Look at the sci-fi of years gone by, and among all the shiny rocketships and teleporters, there's one thing that they didn't predict: streaming video at the touch of a button.
Fortunately, we live in Space Year 2018, where we have such things as Netflix; no longer are we bound by the tyranny of the DVD shelf. But with so many films and TV shows available on the service, how do you whittle it all down?
With our help, of course: we've picked out the best sci-fi on Netflix, from mind-bending time travel flicks to big-budget action.
Never mind the unnecessary 2014 remake – if it’s a RoboCop you’re going to watch, it should be the Paul Verhoeven-directed 1987 original starring Peter Weller as the average patrolman turned metal-bodied super crimefighter.
On one level, it’s an ultra-violent futuristic thriller about a cybernetic policeman battling to take down a vicious criminal gang. On another, it’s a brilliantly biting satire on the corporatisation and militarisation of law enforcement. As with many of Verhoeven’s movies, its lurid and ludicrously over-the-top – but it works so, so well.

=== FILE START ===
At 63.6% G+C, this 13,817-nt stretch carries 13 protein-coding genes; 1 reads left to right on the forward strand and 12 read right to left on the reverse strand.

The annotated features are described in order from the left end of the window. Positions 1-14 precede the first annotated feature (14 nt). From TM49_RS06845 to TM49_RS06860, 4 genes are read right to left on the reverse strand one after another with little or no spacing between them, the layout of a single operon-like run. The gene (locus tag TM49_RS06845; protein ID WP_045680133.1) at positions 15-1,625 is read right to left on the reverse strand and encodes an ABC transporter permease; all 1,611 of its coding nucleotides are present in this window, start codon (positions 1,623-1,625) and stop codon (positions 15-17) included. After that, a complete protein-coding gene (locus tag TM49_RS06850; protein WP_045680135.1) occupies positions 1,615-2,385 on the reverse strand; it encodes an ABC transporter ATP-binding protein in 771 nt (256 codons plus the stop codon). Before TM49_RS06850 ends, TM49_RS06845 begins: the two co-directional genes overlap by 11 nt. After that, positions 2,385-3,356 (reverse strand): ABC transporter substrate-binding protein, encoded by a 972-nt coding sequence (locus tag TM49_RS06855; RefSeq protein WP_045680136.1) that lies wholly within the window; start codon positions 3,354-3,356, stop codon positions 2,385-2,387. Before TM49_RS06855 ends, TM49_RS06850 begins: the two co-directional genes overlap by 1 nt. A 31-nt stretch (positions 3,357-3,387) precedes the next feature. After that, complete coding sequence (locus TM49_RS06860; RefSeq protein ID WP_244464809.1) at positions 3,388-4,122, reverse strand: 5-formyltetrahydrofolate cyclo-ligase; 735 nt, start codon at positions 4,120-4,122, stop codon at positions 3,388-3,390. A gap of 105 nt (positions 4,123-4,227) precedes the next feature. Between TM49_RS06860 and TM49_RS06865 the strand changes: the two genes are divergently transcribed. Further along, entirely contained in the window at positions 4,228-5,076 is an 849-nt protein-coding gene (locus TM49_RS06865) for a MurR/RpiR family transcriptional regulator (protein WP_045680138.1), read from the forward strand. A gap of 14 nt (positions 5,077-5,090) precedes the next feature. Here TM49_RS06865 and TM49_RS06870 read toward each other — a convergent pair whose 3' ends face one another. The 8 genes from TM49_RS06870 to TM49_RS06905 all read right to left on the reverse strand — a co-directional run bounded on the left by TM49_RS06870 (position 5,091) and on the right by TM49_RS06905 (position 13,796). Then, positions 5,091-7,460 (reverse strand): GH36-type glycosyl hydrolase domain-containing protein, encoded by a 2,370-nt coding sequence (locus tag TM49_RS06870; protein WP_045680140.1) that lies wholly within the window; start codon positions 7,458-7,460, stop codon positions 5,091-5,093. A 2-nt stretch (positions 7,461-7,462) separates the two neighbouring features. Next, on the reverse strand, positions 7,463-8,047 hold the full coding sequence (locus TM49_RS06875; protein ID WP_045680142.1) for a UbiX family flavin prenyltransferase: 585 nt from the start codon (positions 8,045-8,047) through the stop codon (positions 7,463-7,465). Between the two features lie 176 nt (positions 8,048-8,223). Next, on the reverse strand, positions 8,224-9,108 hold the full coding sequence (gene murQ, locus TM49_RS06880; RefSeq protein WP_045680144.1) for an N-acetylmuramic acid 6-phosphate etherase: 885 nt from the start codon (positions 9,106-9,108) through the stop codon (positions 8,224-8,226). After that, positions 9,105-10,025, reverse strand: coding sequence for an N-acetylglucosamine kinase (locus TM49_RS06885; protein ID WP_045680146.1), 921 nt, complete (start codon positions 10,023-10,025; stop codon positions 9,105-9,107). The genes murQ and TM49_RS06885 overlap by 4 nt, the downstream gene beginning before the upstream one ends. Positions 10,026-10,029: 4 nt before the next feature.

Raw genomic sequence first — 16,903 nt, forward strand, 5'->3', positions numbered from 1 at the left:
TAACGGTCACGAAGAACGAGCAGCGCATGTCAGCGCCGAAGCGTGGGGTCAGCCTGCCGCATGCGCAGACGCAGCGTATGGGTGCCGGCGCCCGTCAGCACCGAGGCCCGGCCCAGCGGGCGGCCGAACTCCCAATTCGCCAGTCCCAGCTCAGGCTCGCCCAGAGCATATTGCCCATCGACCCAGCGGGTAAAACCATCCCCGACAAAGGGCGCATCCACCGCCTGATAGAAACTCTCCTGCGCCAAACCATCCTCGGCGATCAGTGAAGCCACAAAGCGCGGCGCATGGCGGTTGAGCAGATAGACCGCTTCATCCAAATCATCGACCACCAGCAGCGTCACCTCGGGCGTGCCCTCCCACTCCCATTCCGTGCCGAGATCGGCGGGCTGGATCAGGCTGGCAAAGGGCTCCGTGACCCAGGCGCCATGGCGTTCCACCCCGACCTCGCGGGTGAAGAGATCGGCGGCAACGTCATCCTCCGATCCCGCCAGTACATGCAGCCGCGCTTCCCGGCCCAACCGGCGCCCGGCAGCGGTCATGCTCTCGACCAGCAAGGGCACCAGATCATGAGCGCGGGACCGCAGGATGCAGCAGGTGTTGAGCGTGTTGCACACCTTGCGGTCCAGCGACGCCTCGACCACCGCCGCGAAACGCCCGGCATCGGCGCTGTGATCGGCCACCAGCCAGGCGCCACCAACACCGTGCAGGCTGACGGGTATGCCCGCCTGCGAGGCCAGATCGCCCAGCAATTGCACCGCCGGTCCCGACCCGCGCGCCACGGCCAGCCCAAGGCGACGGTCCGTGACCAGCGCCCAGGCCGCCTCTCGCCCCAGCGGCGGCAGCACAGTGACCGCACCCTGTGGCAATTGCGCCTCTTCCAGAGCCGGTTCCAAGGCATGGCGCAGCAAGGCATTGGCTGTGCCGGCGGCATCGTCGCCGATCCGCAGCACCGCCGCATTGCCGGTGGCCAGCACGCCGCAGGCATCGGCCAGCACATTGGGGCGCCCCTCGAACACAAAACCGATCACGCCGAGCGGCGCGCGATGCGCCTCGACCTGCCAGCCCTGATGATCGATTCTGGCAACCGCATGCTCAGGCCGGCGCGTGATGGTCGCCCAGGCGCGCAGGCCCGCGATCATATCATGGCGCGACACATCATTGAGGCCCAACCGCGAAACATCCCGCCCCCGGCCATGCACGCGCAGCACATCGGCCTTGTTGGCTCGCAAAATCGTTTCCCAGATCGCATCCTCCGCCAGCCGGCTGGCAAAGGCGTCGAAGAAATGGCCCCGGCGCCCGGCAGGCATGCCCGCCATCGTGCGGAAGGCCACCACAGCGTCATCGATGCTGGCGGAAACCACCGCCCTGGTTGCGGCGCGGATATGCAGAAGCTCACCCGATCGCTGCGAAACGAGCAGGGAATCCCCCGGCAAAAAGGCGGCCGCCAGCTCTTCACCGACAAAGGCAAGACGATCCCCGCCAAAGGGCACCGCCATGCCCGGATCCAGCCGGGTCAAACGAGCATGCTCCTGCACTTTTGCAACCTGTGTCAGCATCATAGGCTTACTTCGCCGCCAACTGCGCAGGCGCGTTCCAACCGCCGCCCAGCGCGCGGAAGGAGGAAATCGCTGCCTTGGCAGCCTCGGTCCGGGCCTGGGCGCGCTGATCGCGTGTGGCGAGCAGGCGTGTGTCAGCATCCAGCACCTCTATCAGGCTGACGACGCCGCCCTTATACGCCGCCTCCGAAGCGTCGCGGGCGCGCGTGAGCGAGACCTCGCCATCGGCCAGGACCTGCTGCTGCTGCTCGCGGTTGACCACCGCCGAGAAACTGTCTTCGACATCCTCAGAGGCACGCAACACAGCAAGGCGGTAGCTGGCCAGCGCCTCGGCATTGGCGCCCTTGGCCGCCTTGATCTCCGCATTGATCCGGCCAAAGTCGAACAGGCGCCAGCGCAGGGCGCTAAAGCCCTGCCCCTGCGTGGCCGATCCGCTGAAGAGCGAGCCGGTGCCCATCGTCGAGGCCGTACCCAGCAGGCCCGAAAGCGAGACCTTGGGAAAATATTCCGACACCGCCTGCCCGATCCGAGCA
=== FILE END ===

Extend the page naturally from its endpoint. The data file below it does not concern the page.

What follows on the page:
Directed by Rian Johnson, who went on to helm Star Wars: The Last Jedi, Looper is a mind-bending time travel action-thriller in which Joseph Gordon-Levitt assumes the role of an assassin whose job consists of putting a bullet in the head of people teleported to his time by a mob organisation from the future. Still with us?
It’s a lucrative gig, but when the poor sap that appears before him is his future self (played by Bruce Willis), things get a tad more complicated. The intricate plot is complimented by plenty of action and strong performances from all, although Gordon-Levitt’s Bruce Willis-like prosthetic nose is a little distracting at first.
It may be set in space, but Alfonso Cuarón’s thriller is remarkably contained; grounded, even. There are no flying saucers or little green men to be found here – just a worryingly feasible disaster in orbit that leaves astronaut Ryan Stone stranded miles above the Earth. It’s heavy on spectacle but for much of the film the only person on screen is Sandra Bullock, giving a career-best performance as Dr Stone.